Article 27 further affirms that EU missions abroad must be confined to areas of "peacekeeping, conflict prevention and strengthening international security in accordance with the principles of the United Nations Charter". Three-quarters of EU missions to date have been non-military in nature, involving only police and civilian personnel.

Article 27 also makes it clear that member states engaging in military operations "shall undertake progressively to improve their military capabilities". Clearly there is little value in having an Irish force in Lebanon or Kosovo or Chad which is not trained and equipped to the highest modern standards.

These are the EU criteria and procedures for military missions.

But Ireland requires further restrictive criteria before participation in any mission. The mission must be mandated by the UN Security Council or the UN General Assembly; it must be approved by the Government and voted on by the Dáil. This is the "triple lock" mechanism to ensure that Ireland is only involved in UN mandated missions of best practice.

Finally, Article 27 states that "the Common Security and Defence Policy shall include the progressive framing of a common Union defence policy. This will lead to a common defence when the European Council acting unanimously so decides." Ireland has consistently opposed a common defence which would lead to the establishment of an EU army. Any such proposal would require the backing of all 27 member states and Ireland on its own can veto it.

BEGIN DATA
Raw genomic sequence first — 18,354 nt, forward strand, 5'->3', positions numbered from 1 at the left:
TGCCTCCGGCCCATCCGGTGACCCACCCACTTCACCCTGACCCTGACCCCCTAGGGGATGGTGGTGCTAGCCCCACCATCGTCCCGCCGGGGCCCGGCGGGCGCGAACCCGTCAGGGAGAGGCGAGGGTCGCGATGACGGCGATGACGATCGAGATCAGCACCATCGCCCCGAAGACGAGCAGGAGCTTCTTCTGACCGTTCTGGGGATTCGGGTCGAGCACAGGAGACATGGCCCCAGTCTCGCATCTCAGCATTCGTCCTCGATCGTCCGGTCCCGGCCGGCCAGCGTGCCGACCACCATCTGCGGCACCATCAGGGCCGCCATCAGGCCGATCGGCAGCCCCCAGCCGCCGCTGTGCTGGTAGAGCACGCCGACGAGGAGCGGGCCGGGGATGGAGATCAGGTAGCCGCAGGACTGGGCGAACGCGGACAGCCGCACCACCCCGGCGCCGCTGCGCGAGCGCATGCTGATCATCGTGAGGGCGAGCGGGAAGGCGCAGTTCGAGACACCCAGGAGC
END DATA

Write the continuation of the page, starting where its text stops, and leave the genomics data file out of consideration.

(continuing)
Moreover, Ireland made its position very clear during the Nice Treaty debates in 2002 when all the EU member states agreed to the Seville declaration which states that the Treaty of Nice "does not impose any binding mutual defence commitments. Nor does the development of the Union's capacity to conduct humanitarian and crisis management tasks involve the establishment of a European Army."

That remains the agreed position of the EU.

The sentiments of the Seville declaration were carried over into the 26th Amendment to the Constitution as part of the Nice Treaty ratification in 2002. Thus the Irish State is constitutionally prohibited from entering into any common defence that might be established under the treaties.

To be doubly sure, the wording of the 28th Amendment to the Constitution Bill, which will be voted on by referendum on June 12th, will contain the following further prohibition:

"The State shall not adopt a decision taken by the European Council to establish a common defence . . . where that common defence would involved the State."

It is clear from the above that Irish neutrality has nothing to fear from the Lisbon Treaty. Ireland has articulated a very consistent and substantial foreign and security policy over the decades. It is a carefully crafted policy that has given direction and substance to our neutrality as a small independent nation.

Through the UN and the EU, Ireland has had the opportunity to develop its brand of active neutrality on a large stage.

Thus it is crucially important that Ireland remains involved in and committed to the United Nations mandate.

It is equally important that Ireland remains at the heart of Europe, participating fully in common foreign and security policy deliberations and in the European Defence Agency.

Only then can Ireland articulate its distinct vision for a European Union which has firmly renounced its militarist past, and which can move forward into the 21st century as a powerful force for conflict resolution, humanitarian aid and global peace.

Joe Costello is Labour Party spokesman on EU affairs and is the party's director of elections for the Lisbon referendum campaign